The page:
After Rise of the Planet of the Apes was such a pleasant surprise, its sequel had plenty to live up to and fortunately Dawn delivers another great summer blockbuster. Continuing where Rise left off, Caesar and the community of apes have made a home out of the Muir Woods in San Francisco, near the Golden Gate Bridge. Around the world, the virus that started in the labs spread, killing off hundreds of millions. We focus in on a group of humans who survived the outbreak and are living in San Francisco. It’s a dystopian world now and they’re eager to restore power because they only have two weeks worth of gasoline left. The problem is to restore power, they have to venture into the apes’ community.

Caesar is now a family ape, with a son named Blue Eyes, a wife and a newborn. He’s respected and followed by all the apes, especially his good friend Maurice. They also live by a code that apes still together and that apes will not kill another ape. This all stems from Rise when Caesar explains to Maurice that apes alone are weak, but together they’re strong. It’s a fine theme for the first of the prequels, but in Dawn there is a different theme underneath the imminent war that is approaching.

While Caesar leads the apes side of the story, the human side centers around Malcolm (Jason Clarke) and his small group who attempts to restore power through the hydroelectric dam while staying with the apes. It’s clear that Malcolm is a good man with good intentions, but on every side there is always a few bad eggs. Caesar has a soft spot for good humans since he was raised by one, but some of the other apes aren’t so trusting of Malcolm.

What Dawn does so well is being a traditional summer blockbuster film while packing it with emotion, significance and morals that are relevant to our world. In this way, it transcends what blockbusters should be. It certainly does what The Dark Knight and The Empire Strikes Back did for their franchises, respectively. It continues the dark tone of the Planet of the Apes prequels, adds urgency to the equation of this dystopian universe, and balances the drama and the action very well. This is easily one of the best movies of the summer.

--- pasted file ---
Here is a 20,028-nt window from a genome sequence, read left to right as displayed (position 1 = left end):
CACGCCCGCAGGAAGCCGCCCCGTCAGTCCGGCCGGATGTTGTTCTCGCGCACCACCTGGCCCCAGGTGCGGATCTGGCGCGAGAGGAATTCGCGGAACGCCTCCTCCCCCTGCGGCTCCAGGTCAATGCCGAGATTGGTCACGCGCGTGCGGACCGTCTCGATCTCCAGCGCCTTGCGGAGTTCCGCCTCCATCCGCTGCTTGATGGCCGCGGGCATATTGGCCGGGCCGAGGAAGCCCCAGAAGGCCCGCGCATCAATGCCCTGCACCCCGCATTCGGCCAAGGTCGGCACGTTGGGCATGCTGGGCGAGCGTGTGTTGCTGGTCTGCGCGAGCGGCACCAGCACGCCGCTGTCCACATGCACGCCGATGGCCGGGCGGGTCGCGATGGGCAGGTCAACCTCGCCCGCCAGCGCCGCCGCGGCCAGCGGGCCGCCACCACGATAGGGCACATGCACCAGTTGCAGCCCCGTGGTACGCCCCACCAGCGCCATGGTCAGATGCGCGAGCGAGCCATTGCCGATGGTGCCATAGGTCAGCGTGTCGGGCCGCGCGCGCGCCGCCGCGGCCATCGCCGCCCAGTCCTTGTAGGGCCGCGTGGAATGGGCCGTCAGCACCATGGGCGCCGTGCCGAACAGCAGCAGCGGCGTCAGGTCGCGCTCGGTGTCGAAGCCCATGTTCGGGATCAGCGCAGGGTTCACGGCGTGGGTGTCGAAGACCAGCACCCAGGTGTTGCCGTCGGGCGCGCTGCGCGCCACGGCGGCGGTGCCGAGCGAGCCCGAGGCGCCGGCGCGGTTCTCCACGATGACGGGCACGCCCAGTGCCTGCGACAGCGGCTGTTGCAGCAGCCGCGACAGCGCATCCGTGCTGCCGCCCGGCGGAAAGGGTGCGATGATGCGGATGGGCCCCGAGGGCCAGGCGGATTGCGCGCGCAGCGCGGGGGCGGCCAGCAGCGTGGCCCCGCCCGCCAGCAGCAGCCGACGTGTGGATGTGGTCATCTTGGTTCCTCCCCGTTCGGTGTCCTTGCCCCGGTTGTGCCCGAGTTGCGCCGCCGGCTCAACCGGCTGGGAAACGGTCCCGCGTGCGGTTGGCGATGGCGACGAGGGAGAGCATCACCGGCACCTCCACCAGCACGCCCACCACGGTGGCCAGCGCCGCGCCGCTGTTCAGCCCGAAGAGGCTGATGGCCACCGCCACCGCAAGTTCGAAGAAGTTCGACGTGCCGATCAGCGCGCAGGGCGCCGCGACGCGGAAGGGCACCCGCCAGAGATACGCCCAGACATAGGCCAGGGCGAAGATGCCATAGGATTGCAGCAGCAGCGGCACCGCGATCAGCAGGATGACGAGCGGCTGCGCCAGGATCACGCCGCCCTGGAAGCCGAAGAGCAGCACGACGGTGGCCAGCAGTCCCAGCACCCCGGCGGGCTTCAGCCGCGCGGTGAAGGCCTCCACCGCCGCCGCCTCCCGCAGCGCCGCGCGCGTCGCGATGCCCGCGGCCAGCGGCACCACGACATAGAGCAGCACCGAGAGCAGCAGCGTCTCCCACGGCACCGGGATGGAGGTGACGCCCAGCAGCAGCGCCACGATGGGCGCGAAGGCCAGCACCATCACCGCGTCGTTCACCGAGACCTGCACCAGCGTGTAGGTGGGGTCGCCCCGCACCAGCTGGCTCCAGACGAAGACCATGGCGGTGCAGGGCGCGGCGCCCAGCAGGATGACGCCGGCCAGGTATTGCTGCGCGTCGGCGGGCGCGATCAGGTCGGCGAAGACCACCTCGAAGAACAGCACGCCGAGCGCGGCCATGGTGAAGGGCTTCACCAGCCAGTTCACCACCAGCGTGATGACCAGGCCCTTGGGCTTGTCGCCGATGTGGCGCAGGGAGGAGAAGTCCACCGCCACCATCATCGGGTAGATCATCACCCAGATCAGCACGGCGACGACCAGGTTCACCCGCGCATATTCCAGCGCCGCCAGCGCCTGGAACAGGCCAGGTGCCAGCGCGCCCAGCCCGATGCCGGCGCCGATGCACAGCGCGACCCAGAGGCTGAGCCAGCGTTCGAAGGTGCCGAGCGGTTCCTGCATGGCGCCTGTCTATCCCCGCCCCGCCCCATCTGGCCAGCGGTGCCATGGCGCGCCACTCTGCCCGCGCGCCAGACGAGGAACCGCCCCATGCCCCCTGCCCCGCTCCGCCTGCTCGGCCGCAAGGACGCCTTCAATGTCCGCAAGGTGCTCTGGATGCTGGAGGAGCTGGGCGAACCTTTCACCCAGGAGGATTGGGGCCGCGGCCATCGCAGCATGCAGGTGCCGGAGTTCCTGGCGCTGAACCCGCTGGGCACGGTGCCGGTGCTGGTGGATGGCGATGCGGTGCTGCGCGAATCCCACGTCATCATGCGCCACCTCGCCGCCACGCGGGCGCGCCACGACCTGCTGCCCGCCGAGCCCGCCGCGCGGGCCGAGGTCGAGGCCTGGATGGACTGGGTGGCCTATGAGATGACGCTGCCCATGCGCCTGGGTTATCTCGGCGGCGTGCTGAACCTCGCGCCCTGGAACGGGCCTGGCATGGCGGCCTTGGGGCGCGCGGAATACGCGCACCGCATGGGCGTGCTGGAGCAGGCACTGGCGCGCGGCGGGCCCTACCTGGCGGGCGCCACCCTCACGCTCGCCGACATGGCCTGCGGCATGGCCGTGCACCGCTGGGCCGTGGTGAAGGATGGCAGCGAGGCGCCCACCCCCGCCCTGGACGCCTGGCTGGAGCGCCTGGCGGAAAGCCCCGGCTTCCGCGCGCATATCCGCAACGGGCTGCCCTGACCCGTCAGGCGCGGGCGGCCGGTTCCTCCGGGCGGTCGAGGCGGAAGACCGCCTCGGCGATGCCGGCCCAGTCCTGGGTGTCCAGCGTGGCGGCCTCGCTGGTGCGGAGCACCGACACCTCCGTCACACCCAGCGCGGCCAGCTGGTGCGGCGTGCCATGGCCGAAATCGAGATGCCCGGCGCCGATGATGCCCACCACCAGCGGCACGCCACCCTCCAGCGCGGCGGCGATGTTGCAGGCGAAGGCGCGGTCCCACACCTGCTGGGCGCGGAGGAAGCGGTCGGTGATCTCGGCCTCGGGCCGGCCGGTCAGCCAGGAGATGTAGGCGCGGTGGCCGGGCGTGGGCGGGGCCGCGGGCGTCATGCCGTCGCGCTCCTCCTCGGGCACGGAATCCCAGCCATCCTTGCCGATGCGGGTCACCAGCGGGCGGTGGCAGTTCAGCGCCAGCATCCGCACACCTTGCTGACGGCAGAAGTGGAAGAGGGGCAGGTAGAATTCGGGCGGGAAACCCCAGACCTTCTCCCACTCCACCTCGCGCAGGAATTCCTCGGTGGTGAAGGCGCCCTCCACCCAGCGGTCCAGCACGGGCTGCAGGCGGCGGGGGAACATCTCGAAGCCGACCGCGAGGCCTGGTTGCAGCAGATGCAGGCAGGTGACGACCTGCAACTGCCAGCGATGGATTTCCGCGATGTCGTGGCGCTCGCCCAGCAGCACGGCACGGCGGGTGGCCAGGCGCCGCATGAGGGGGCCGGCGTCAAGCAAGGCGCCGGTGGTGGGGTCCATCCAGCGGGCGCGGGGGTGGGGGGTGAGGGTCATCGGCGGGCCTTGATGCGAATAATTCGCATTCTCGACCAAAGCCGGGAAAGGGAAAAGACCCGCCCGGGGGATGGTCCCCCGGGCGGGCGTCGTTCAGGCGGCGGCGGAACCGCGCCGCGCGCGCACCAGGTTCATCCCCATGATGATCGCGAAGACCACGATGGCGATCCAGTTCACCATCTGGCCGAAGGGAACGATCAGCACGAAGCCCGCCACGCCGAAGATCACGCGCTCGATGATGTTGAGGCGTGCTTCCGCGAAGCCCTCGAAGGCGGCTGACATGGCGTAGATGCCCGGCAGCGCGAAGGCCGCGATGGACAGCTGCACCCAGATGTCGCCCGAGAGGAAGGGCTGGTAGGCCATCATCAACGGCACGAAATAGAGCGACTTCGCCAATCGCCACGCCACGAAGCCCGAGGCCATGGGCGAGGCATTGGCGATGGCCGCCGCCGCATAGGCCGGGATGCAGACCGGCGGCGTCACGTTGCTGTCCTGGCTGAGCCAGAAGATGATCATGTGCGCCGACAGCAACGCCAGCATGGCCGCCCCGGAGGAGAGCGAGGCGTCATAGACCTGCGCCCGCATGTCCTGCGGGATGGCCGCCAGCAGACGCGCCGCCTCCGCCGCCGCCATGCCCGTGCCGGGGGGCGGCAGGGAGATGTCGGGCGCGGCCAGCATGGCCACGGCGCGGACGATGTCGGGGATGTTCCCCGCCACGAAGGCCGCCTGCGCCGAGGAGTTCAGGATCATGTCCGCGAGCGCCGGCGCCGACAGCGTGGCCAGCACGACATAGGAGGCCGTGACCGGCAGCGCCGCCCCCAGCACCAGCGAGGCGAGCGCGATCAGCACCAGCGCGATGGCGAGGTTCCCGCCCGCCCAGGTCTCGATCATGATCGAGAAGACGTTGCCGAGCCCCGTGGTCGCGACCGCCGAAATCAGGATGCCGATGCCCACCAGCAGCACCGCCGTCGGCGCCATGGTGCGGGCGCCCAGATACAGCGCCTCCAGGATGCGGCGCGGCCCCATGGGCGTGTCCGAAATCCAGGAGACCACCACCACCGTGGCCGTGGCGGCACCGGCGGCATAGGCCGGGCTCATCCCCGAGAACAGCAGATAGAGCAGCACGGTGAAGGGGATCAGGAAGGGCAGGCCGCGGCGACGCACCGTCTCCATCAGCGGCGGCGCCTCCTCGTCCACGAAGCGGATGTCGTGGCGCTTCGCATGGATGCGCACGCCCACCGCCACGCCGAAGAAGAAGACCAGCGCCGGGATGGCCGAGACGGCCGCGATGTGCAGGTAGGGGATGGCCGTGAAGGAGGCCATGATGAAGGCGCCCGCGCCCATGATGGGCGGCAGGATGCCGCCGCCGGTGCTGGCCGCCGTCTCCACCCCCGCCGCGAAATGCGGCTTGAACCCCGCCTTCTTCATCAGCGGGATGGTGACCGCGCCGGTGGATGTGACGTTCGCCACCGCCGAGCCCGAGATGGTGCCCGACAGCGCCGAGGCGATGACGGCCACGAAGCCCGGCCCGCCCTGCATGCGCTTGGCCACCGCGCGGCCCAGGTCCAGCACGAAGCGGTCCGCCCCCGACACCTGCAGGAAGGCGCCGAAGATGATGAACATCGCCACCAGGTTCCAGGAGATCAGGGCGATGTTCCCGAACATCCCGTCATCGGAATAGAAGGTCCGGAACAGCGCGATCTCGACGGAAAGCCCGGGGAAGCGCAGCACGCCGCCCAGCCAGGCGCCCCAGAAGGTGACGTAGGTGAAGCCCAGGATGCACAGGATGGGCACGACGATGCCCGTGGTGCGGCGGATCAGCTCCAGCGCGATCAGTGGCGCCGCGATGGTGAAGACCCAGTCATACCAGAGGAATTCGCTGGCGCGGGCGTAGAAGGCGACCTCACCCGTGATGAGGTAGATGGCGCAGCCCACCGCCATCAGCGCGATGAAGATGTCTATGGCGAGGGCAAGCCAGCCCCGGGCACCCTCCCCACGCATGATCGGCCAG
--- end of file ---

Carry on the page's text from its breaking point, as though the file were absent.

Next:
Director Matt Reeves (Cloverfield) has shown he’s able to capture absolute chaos with breathtaking sequences, but I never expected him to put so much effort and care into developing the characters, both ape and human. And I cannot write a review of this film without mentioning the work of Andy Serkis. The way he portrays Caesar is incredible (paired with the special effects), and a crucial part in telling this story. It’s never a doubt in your mind when you see Caesar walking into the scene, which speaks volumes on how he’s able to tweak a regular ape motion while resembling strength and power. Serkis is the man behind the graphics whose talent is so unique it’s a shame that he doesn’t get the recognition he deserves.

The end certainly leaves room for the next sequel (maybe two?) until we’re caught up with the original. This is an exhausting film that feels like an epic at just 130 minutes, but in a good way that keeps your heart beating and mind thinking the way intelligent thrillers do. It’s always impressive when a film can make such rich, non-human characters and Dawn achieves that with aces across the board. I can’t wait until the next chapter of Caesar’s life makes its way to the big screen.

The Leftovers – “Two Boats and a Helicopter”

July 14, 2014

Season One, Episode Three


Grade: A-

After the first two episodes concentrates mainly on Kevin and the rest of the community driven to grief and confusion a few years after two percent of the world’s population departed, The Leftovers changes gears in the third episode and focuses on Reverend Matthew Jamison. What we know about him before this episode was that he makes a point to alert the community of the wrongdoings certain people who disappeared committed, usually resulting in him getting beat up. Wait, that’s exactly how this episode begins.

From the start of the season I didn’t particularly like Reverend Matthew Jamison. Why would a man of faith preach so loudly about the sins of some of the departed? Wouldn’t someone in his position want to practice peace and understanding, not trying to rile and piss people off? But as we dive into “Two Boats and a Helicopter” (btw, what the heck does that mean?) we learn exactly where he comes from and why he’s doing what he is.